Tapeworm wrote: Done through the questions I asked.
No, not done - you asked a bunch of questions asking for further details and data, you did not highlight a contradiction.
I went into this conversation in good faith, as I think its a fascinating topic, but I'm feeling something of an unpleasant undercurrent, more like attempts at bullying than learning and enquiry.
I'll give this a final shot though and see where we get to
Tapeworm wrote:1) How did you ascertain your core was unstable? Did you notice your spine flopping over when you walk? Could you walk up stairs? Where you leaning to one side, forwards, backwards? Hips rocking? Was it an assessment by a physio? Video movement analysis? Muscle biopsies?
2) So you were using your abs to hold you steady.... Once again, how did you ascertain this? And when in a forward facing position (like on a bike) the "abz" are there to cause flexion (bend forward) in the the spine. I would hazard a guess that it wasn't your abs.
3) What "core" work did you actually do?
4) After doing "core work" your muscles were more relaxed, so relaxing made you more stable? Or was it the "core strength". And once again, how was this ascertained?
1) Assessment by two physio's, followed by self assessment (check out the elphinston book again - it has a step by step assessment program for practitioners which is possible to do yourself). A couple of huge pointers were an inability to stand on one leg for more than a few seconds without wobbling and touching down - stability and balance were very poor, and almost no ability to activate my glutes, especially on the right side when attempting exercises like the clam. The other thing that's more anecdotal was that I was always a bit crap out the saddle - my preference was to sit and spin, even at higher power, say 500w or so, and I tended to get piriformas tightness quite easliy. On the other hand my abs were strong (ex-swimmer) and for the record my ftp was 4.4 w/kg. - im no pro, but neither am I a beginner.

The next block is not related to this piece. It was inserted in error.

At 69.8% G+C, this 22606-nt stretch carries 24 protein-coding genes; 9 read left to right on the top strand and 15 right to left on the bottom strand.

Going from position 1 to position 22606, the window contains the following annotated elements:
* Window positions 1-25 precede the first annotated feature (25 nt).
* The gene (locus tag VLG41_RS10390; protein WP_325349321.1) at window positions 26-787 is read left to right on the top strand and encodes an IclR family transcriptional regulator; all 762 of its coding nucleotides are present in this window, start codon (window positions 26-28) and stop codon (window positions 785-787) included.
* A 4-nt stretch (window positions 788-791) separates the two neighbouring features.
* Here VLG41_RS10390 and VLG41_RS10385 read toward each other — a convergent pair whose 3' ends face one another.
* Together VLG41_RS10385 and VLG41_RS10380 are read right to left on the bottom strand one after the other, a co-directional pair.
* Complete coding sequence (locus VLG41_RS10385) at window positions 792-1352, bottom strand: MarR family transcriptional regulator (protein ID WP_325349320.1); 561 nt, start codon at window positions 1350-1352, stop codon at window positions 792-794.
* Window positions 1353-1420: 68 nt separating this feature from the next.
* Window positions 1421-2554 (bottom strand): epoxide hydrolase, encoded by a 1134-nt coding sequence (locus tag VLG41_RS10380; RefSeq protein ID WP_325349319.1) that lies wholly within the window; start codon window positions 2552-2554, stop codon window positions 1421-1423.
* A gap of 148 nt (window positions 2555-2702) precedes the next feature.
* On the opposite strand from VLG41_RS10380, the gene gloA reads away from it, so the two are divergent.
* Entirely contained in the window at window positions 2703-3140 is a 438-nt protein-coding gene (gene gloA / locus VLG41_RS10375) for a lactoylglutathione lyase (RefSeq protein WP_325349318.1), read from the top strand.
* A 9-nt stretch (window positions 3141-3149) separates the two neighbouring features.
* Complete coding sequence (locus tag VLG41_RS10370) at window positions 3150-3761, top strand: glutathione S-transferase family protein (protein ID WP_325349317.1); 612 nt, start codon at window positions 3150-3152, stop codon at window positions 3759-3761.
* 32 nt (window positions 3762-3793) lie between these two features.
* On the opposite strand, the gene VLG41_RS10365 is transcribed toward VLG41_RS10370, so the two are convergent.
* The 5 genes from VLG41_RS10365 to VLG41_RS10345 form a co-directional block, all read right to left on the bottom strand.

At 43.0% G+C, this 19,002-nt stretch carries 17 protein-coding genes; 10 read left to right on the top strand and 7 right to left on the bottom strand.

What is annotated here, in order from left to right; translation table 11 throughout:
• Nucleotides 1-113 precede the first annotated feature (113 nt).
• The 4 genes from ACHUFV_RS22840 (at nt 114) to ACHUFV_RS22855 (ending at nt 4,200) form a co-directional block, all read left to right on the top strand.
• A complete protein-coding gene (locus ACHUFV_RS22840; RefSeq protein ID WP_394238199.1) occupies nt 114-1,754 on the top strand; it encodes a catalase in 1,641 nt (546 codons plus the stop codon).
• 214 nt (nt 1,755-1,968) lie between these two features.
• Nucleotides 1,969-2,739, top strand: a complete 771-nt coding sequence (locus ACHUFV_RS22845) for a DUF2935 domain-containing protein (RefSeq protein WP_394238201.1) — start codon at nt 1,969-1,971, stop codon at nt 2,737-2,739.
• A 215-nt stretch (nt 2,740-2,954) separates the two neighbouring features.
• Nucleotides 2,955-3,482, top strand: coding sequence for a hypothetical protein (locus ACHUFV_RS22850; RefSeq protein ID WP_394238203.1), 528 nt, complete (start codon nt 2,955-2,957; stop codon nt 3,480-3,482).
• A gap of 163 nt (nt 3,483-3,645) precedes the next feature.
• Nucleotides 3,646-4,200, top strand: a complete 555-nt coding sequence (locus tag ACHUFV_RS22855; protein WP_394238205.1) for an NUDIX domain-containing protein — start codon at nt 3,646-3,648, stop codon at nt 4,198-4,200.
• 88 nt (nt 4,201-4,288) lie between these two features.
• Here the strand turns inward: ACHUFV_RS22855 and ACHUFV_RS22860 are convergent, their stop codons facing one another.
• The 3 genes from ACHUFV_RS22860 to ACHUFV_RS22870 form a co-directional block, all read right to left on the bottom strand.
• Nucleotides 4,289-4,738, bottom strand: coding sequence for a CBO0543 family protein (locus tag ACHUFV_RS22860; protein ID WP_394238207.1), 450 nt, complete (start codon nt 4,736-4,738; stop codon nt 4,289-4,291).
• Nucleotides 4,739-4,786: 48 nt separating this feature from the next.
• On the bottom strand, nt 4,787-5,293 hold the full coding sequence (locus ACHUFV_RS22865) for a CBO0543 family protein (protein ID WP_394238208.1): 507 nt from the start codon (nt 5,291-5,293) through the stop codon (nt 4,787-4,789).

2) Seeing a picture of myself during a race when on the power made me evaluate my technique - I just looked hugley tense (note I've had a couple of bike fits from well respected fitters so my "static'ish" position was and is fine). It was easy to ascertain - just becoming aware of myself and what I was doing - positioning, tenseness, force, etc. Basically when I was on the power hard, in order to get the stability to really go at it I would pull hard back on the drops or hoods and tense up the front of my upper body to form a rigid platform. Your abs dont *just* cause flexion, they can clearly be held rigid without your body bending! But my lats stuck out like a couple of fins down my back too and my shoulders and chest were very very tight
I'm a spinner rather than a masher too, god knows what I would have been like if I was Jan Ulrich's crap younger brother.